But here's the kicker:
In his talk, Dr. Stixrud had described how TV super-stimulates the brain by continually setting off its “orienting response” — a primitive neurobiological process that keeps people alert. This orienting response is hard-wired; it’s a survival thing, and, with a quickly changing screen, it kicks on again and again — kind of like my dog, who barks every time a truck goes by, or someone parks a car down the street, or a squirrel breathes, or someone opens a mailbox in Kansas.
The experience of having your orienting response incessantly stimulated is draining. When it ends, you are exhausted, but also left with the memory of how much better you felt when it was happening.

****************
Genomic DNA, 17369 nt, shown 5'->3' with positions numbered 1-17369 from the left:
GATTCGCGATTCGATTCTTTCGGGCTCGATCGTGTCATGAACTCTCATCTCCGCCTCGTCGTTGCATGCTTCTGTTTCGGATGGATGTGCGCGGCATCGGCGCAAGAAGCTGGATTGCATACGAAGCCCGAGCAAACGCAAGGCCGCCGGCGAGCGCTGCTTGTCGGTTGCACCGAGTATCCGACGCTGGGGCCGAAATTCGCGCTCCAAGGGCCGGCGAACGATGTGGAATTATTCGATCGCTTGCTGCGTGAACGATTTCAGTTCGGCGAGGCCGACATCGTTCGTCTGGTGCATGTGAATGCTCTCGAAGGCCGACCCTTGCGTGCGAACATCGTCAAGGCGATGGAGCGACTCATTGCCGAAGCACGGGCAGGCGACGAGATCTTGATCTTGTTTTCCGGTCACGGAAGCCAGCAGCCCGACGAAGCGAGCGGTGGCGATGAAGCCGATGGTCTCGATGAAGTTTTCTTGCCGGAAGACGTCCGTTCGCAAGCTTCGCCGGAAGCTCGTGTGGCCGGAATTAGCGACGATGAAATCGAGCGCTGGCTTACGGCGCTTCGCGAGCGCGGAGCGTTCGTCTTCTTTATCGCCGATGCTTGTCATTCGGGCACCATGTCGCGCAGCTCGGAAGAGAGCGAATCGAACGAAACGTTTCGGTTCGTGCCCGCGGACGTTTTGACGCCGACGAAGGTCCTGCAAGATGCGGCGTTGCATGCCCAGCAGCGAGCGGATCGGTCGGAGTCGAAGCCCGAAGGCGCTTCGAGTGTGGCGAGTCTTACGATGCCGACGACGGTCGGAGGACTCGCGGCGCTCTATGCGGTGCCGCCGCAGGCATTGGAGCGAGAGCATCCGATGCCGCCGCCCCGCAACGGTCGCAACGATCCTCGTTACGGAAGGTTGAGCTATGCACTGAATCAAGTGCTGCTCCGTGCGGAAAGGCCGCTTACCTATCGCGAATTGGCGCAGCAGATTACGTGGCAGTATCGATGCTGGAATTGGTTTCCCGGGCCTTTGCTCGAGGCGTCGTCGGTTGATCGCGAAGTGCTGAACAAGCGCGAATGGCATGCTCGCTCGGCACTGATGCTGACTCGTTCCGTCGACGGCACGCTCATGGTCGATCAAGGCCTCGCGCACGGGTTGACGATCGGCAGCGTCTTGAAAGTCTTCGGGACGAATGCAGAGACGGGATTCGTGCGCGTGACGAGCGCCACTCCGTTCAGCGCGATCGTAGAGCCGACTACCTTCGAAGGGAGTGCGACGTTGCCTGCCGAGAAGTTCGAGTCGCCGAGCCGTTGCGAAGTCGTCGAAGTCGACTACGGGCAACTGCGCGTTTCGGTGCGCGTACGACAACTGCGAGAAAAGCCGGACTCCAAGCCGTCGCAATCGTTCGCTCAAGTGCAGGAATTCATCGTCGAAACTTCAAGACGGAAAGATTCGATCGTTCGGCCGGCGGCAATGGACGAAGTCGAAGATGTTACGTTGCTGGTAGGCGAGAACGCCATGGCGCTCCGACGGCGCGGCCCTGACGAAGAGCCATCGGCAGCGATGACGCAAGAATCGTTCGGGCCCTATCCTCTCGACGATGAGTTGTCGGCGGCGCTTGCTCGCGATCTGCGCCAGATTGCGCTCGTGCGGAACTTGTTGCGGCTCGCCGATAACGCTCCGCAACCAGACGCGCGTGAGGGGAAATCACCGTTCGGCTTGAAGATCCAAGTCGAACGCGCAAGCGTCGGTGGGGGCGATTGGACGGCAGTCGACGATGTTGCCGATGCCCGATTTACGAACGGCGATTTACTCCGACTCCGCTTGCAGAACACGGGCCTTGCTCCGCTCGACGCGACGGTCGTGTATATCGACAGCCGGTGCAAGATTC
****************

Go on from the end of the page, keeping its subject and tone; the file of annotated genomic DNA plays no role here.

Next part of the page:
Now I asked him by e-mail, “Given all the violence, the jump cuts, the surprises and the multi-screen, multi-socket, emotional roller-coaster ride of each action-packed episode, could ‘24’ itself actually be addictive?” (“If you want to give me a quote saying that this is a ridiculous line of inquiry, that’s fine,” I signed off. )
“It’s a reasonable thing to assume,” he responded. “Anything that’s intensely stimulating has an addictive quality.”
Neuroeconomics has already been growing in popularity and importance (see Tyler Cowen over at MR), but if we really do get addicted to TV, then it seems to me like this is a line of research that is going to be extremely influential going forward.